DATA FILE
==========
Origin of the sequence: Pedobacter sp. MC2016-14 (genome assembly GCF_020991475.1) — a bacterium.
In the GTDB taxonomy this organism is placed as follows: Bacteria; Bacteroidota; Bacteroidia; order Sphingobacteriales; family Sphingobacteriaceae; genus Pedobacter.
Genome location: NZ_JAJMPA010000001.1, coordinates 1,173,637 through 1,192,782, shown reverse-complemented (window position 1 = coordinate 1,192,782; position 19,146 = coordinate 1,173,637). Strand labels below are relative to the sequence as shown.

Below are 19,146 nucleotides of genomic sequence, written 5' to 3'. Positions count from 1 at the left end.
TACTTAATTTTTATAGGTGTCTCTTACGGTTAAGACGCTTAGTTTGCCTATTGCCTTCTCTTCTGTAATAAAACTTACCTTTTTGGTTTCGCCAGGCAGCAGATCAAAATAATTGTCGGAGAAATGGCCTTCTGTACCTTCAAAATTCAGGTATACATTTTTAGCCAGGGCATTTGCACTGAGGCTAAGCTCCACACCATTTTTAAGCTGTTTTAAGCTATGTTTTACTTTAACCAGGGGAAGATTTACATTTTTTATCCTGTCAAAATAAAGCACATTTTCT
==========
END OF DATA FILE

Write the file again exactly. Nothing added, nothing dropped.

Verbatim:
Origin of the sequence: Pedobacter sp. MC2016-14 (genome assembly GCF_020991475.1) — a bacterium.
In the GTDB taxonomy this organism is placed as follows: Bacteria; Bacteroidota; Bacteroidia; order Sphingobacteriales; family Sphingobacteriaceae; genus Pedobacter.
Genome location: NZ_JAJMPA010000001.1, coordinates 1,173,637 through 1,192,782, shown reverse-complemented (window position 1 = coordinate 1,192,782; position 19,146 = coordinate 1,173,637). Strand labels below are relative to the sequence as shown.

Below are 19,146 nucleotides of genomic sequence, written 5' to 3'. Positions count from 1 at the left end.
TACTTAATTTTTATAGGTGTCTCTTACGGTTAAGACGCTTAGTTTGCCTATTGCCTTCTCTTCTGTAATAAAACTTACCTTTTTGGTTTCGCCAGGCAGCAGATCAAAATAATTGTCGGAGAAATGGCCTTCTGTACCTTCAAAATTCAGGTATACATTTTTAGCCAGGGCATTTGCACTGAGGCTAAGCTCCACACCATTTTTAAGCTGTTTTAAGCTATGTTTTACTTTAACCAGGGGAAGATTTACATTTTTTATCCTGTCAAAATAAAGCACATTTTCT